The fountain solution of the present invention may include, about 0.09% to about 0.2%, by weight, of sulfamic acid. In this regard, a suitable sulfamic acid may be secured commercially from the Van Waters and Rogers Chemical Company. The sulfamic acid provides a means by which the free ions found in the water such as iron (Fe) may be combined, or reacted with the acid, thereby preventing the substance from being deposited on the non-printing areas of the printing plate. In most instances, these iron deposits have a deleterious effect if they are deposited in areas, such as the non-printing areas of the printing plate where they have the propensity for attracting ink. As earlier discussed, this propensity to attract ink, in non-printing areas, is not desireable inasmuch as it leads to the production of printed matter which may, in some instances, be unacceptable. The fountain solution of the present invention may further include about 0.1% to about 2.0%, by weight, of sodium benzoate. The sodium benzoate may be commercially secured from a number of chemical manufacturers such as Kalama Chemical Corporation. The sodium benzoate, when combined in solution with citric acid, which will be discussed hereinafter, produces a by-product, benzoic acid. In the present formulation, the benzoic acid acts as a preservative thereby impeding the growth of microorganisms in the fountain solution.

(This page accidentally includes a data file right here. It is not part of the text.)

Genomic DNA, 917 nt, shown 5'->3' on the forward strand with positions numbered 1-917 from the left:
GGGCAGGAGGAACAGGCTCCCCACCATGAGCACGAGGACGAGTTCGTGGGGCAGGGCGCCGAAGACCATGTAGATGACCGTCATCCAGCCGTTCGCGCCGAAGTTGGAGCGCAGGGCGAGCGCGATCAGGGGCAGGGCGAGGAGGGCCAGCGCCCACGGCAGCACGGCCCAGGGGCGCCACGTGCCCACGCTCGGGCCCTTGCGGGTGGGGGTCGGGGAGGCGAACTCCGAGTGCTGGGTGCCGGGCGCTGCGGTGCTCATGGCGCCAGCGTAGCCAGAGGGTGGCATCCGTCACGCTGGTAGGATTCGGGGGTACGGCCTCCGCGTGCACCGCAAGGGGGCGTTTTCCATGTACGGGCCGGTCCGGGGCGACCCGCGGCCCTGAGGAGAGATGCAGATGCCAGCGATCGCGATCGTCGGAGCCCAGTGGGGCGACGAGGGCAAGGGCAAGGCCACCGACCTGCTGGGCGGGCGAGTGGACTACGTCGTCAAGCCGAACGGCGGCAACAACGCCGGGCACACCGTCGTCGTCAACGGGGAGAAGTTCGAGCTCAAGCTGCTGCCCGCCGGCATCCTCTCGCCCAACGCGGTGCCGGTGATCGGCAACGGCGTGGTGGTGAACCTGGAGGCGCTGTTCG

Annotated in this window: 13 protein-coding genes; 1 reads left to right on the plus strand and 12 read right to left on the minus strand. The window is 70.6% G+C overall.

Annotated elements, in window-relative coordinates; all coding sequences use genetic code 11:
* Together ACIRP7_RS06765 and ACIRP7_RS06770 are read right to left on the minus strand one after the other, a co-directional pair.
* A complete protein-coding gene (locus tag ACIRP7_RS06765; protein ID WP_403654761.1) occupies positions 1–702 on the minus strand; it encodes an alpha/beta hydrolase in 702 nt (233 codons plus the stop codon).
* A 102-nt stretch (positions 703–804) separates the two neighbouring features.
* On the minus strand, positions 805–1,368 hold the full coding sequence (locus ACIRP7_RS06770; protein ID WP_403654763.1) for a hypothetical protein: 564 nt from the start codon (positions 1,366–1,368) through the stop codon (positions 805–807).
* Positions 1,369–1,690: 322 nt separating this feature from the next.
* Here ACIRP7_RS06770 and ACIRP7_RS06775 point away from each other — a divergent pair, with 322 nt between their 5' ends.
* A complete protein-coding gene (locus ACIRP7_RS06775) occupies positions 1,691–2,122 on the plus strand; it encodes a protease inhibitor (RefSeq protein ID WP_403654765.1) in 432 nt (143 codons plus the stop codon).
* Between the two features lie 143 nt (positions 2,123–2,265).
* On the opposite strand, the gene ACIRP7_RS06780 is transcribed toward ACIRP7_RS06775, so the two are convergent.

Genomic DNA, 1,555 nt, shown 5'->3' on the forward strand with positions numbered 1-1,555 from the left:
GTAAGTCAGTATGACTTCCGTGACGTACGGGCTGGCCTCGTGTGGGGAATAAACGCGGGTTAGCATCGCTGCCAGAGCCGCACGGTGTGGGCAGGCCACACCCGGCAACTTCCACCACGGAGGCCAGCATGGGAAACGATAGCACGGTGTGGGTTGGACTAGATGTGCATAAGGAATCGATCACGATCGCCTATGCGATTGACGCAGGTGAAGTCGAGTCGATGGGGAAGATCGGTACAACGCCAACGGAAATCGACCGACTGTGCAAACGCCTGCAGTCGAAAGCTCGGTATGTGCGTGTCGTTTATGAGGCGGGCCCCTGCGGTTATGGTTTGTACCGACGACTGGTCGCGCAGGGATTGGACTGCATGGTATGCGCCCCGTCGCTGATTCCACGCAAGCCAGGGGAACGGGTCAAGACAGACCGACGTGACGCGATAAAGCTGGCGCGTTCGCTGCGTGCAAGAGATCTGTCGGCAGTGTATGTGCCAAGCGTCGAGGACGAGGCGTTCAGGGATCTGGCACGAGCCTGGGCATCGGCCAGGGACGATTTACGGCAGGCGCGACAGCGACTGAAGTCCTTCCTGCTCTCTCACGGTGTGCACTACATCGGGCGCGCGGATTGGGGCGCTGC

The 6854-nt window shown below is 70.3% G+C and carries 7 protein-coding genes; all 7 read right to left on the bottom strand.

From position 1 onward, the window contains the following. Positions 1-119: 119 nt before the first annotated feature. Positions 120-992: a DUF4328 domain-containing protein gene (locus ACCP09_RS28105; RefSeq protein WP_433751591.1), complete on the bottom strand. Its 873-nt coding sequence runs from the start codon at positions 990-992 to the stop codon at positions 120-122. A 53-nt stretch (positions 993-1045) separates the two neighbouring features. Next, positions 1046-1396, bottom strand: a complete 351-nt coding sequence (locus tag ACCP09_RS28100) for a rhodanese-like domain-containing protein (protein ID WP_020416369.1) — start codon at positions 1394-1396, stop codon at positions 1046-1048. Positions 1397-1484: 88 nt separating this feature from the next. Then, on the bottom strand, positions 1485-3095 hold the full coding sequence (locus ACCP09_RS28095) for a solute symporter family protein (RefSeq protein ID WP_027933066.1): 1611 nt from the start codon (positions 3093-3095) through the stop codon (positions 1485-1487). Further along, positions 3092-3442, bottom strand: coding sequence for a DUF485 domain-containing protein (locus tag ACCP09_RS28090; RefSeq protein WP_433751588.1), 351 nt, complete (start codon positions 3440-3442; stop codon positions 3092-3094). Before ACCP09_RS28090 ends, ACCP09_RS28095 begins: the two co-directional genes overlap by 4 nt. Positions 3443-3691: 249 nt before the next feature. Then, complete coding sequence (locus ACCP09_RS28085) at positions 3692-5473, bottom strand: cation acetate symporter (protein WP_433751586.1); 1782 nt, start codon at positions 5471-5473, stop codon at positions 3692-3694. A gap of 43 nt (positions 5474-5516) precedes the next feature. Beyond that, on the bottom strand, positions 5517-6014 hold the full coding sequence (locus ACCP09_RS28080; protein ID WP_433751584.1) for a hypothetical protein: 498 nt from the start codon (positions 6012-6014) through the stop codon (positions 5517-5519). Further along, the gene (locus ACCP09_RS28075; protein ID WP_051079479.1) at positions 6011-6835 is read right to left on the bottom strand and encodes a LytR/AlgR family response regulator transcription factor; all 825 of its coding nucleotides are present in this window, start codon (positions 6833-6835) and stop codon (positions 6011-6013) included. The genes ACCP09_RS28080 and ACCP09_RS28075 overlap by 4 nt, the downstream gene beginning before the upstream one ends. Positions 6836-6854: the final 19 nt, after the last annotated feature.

As noted above, the fountain solution of the present invention may include about 2% to about 2.5%, by weight, of citric acid. The citric acid may be obtained from any number of commercial sources. As noted above, the citric acid is operable to react with the sodium benzoate thereby producing benzoic acid which subsequently acts as a preservative. Additionally, the citric acid is employed to lower, or otherwise adjust the pH to about 4. Additionally, the citric acid acts as a buffering agent for the solution.